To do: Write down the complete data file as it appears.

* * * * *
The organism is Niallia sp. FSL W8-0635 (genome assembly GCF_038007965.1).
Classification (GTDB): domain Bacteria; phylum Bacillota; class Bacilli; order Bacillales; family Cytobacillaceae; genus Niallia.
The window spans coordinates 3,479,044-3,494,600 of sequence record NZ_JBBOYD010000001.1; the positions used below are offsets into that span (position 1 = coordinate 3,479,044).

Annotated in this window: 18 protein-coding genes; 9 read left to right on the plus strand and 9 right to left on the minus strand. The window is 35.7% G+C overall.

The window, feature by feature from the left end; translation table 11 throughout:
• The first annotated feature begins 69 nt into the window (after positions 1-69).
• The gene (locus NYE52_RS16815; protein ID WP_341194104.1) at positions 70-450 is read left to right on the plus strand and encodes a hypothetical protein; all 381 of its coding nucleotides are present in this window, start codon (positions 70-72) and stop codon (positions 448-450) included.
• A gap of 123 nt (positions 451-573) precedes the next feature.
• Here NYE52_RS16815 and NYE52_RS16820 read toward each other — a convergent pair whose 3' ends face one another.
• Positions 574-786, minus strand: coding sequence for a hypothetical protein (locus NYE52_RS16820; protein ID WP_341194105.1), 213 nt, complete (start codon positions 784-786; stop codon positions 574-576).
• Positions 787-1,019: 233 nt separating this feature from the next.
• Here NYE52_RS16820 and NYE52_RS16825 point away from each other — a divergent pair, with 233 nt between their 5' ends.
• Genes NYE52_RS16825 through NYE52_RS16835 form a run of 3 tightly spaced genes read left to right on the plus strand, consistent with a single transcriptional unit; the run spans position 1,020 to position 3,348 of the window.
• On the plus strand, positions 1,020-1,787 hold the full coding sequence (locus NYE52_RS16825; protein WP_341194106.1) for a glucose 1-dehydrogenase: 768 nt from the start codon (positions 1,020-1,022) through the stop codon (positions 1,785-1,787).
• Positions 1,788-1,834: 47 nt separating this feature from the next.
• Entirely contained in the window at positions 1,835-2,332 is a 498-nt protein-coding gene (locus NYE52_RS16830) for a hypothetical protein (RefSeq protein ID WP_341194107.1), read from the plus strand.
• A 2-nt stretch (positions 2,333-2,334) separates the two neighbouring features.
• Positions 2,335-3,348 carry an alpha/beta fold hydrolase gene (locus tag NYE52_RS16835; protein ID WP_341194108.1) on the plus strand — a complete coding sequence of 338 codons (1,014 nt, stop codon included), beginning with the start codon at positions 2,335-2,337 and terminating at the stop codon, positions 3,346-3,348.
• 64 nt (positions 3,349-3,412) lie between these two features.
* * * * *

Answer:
The organism is Niallia sp. FSL W8-0635 (genome assembly GCF_038007965.1).
Classification (GTDB): domain Bacteria; phylum Bacillota; class Bacilli; order Bacillales; family Cytobacillaceae; genus Niallia.
The window spans coordinates 3,479,044-3,494,600 of sequence record NZ_JBBOYD010000001.1; the positions used below are offsets into that span (position 1 = coordinate 3,479,044).

Annotated in this window: 18 protein-coding genes; 9 read left to right on the plus strand and 9 right to left on the minus strand. The window is 35.7% G+C overall.

The window, feature by feature from the left end; translation table 11 throughout:
• The first annotated feature begins 69 nt into the window (after positions 1-69).
• The gene (locus NYE52_RS16815; protein ID WP_341194104.1) at positions 70-450 is read left to right on the plus strand and encodes a hypothetical protein; all 381 of its coding nucleotides are present in this window, start codon (positions 70-72) and stop codon (positions 448-450) included.
• A gap of 123 nt (positions 451-573) precedes the next feature.
• Here NYE52_RS16815 and NYE52_RS16820 read toward each other — a convergent pair whose 3' ends face one another.
• Positions 574-786, minus strand: coding sequence for a hypothetical protein (locus NYE52_RS16820; protein ID WP_341194105.1), 213 nt, complete (start codon positions 784-786; stop codon positions 574-576).
• Positions 787-1,019: 233 nt separating this feature from the next.
• Here NYE52_RS16820 and NYE52_RS16825 point away from each other — a divergent pair, with 233 nt between their 5' ends.
• Genes NYE52_RS16825 through NYE52_RS16835 form a run of 3 tightly spaced genes read left to right on the plus strand, consistent with a single transcriptional unit; the run spans position 1,020 to position 3,348 of the window.
• On the plus strand, positions 1,020-1,787 hold the full coding sequence (locus NYE52_RS16825; protein WP_341194106.1) for a glucose 1-dehydrogenase: 768 nt from the start codon (positions 1,020-1,022) through the stop codon (positions 1,785-1,787).
• Positions 1,788-1,834: 47 nt separating this feature from the next.
• Entirely contained in the window at positions 1,835-2,332 is a 498-nt protein-coding gene (locus NYE52_RS16830) for a hypothetical protein (RefSeq protein ID WP_341194107.1), read from the plus strand.
• A 2-nt stretch (positions 2,333-2,334) separates the two neighbouring features.
• Positions 2,335-3,348 carry an alpha/beta fold hydrolase gene (locus tag NYE52_RS16835; protein ID WP_341194108.1) on the plus strand — a complete coding sequence of 338 codons (1,014 nt, stop codon included), beginning with the start codon at positions 2,335-2,337 and terminating at the stop codon, positions 3,346-3,348.
• 64 nt (positions 3,349-3,412) lie between these two features.